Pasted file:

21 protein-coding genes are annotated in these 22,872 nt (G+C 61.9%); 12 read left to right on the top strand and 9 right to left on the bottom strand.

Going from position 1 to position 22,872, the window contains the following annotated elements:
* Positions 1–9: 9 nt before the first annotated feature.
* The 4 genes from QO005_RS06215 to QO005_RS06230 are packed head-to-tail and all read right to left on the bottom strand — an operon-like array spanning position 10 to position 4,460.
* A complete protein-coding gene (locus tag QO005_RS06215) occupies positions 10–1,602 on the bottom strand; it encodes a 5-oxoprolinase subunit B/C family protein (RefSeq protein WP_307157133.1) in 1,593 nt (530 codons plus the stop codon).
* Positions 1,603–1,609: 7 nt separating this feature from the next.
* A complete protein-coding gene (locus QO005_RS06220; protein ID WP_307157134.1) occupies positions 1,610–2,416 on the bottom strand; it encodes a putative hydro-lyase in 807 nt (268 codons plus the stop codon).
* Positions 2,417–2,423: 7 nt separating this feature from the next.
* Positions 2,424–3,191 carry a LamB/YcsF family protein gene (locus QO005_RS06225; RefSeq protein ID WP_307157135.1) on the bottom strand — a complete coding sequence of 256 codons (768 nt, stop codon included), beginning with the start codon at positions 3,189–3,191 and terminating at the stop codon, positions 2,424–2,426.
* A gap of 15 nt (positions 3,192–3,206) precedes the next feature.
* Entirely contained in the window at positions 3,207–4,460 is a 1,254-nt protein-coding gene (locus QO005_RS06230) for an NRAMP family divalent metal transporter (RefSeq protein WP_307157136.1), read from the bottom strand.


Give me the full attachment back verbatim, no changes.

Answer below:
21 protein-coding genes are annotated in these 22,872 nt (G+C 61.9%); 12 read left to right on the top strand and 9 right to left on the bottom strand.

Going from position 1 to position 22,872, the window contains the following annotated elements:
* Positions 1–9: 9 nt before the first annotated feature.
* The 4 genes from QO005_RS06215 to QO005_RS06230 are packed head-to-tail and all read right to left on the bottom strand — an operon-like array spanning position 10 to position 4,460.
* A complete protein-coding gene (locus tag QO005_RS06215) occupies positions 10–1,602 on the bottom strand; it encodes a 5-oxoprolinase subunit B/C family protein (RefSeq protein WP_307157133.1) in 1,593 nt (530 codons plus the stop codon).
* Positions 1,603–1,609: 7 nt separating this feature from the next.
* A complete protein-coding gene (locus QO005_RS06220; protein ID WP_307157134.1) occupies positions 1,610–2,416 on the bottom strand; it encodes a putative hydro-lyase in 807 nt (268 codons plus the stop codon).
* Positions 2,417–2,423: 7 nt separating this feature from the next.
* Positions 2,424–3,191 carry a LamB/YcsF family protein gene (locus QO005_RS06225; RefSeq protein ID WP_307157135.1) on the bottom strand — a complete coding sequence of 256 codons (768 nt, stop codon included), beginning with the start codon at positions 3,189–3,191 and terminating at the stop codon, positions 2,424–2,426.
* A gap of 15 nt (positions 3,192–3,206) precedes the next feature.
* Entirely contained in the window at positions 3,207–4,460 is a 1,254-nt protein-coding gene (locus QO005_RS06230) for an NRAMP family divalent metal transporter (RefSeq protein WP_307157136.1), read from the bottom strand.